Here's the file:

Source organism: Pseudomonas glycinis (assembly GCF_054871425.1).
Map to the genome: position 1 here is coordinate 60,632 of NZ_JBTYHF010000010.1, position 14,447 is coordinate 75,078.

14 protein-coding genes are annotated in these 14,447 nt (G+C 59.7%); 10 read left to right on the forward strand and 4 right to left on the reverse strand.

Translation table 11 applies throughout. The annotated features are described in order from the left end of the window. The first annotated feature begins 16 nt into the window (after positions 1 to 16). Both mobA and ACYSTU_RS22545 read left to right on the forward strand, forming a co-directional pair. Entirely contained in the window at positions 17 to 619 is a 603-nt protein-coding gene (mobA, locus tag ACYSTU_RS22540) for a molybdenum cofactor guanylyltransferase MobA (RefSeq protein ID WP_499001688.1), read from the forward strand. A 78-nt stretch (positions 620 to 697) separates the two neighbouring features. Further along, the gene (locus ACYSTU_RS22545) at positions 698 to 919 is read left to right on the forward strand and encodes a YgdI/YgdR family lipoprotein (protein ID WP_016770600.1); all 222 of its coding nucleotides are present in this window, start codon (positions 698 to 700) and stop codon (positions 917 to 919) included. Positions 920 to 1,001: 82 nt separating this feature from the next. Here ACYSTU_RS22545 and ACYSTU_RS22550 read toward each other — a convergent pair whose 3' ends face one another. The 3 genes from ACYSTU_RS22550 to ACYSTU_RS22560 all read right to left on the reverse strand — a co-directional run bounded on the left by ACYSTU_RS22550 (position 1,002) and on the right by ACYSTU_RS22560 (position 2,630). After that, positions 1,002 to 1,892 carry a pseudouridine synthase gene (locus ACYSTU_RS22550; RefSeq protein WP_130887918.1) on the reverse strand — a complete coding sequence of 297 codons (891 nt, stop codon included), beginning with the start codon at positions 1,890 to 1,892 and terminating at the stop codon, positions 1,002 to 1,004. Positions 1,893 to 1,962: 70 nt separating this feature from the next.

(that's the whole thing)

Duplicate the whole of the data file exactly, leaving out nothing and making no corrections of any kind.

Source organism: Pseudomonas glycinis (assembly GCF_054871425.1).
Map to the genome: position 1 here is coordinate 60,632 of NZ_JBTYHF010000010.1, position 14,447 is coordinate 75,078.

14 protein-coding genes are annotated in these 14,447 nt (G+C 59.7%); 10 read left to right on the forward strand and 4 right to left on the reverse strand.

Translation table 11 applies throughout. The annotated features are described in order from the left end of the window. The first annotated feature begins 16 nt into the window (after positions 1 to 16). Both mobA and ACYSTU_RS22545 read left to right on the forward strand, forming a co-directional pair. Entirely contained in the window at positions 17 to 619 is a 603-nt protein-coding gene (mobA, locus tag ACYSTU_RS22540) for a molybdenum cofactor guanylyltransferase MobA (RefSeq protein ID WP_499001688.1), read from the forward strand. A 78-nt stretch (positions 620 to 697) separates the two neighbouring features. Further along, the gene (locus ACYSTU_RS22545) at positions 698 to 919 is read left to right on the forward strand and encodes a YgdI/YgdR family lipoprotein (protein ID WP_016770600.1); all 222 of its coding nucleotides are present in this window, start codon (positions 698 to 700) and stop codon (positions 917 to 919) included. Positions 920 to 1,001: 82 nt separating this feature from the next. Here ACYSTU_RS22545 and ACYSTU_RS22550 read toward each other — a convergent pair whose 3' ends face one another. The 3 genes from ACYSTU_RS22550 to ACYSTU_RS22560 all read right to left on the reverse strand — a co-directional run bounded on the left by ACYSTU_RS22550 (position 1,002) and on the right by ACYSTU_RS22560 (position 2,630). After that, positions 1,002 to 1,892 carry a pseudouridine synthase gene (locus ACYSTU_RS22550; RefSeq protein WP_130887918.1) on the reverse strand — a complete coding sequence of 297 codons (891 nt, stop codon included), beginning with the start codon at positions 1,890 to 1,892 and terminating at the stop codon, positions 1,002 to 1,004. Positions 1,893 to 1,962: 70 nt separating this feature from the next.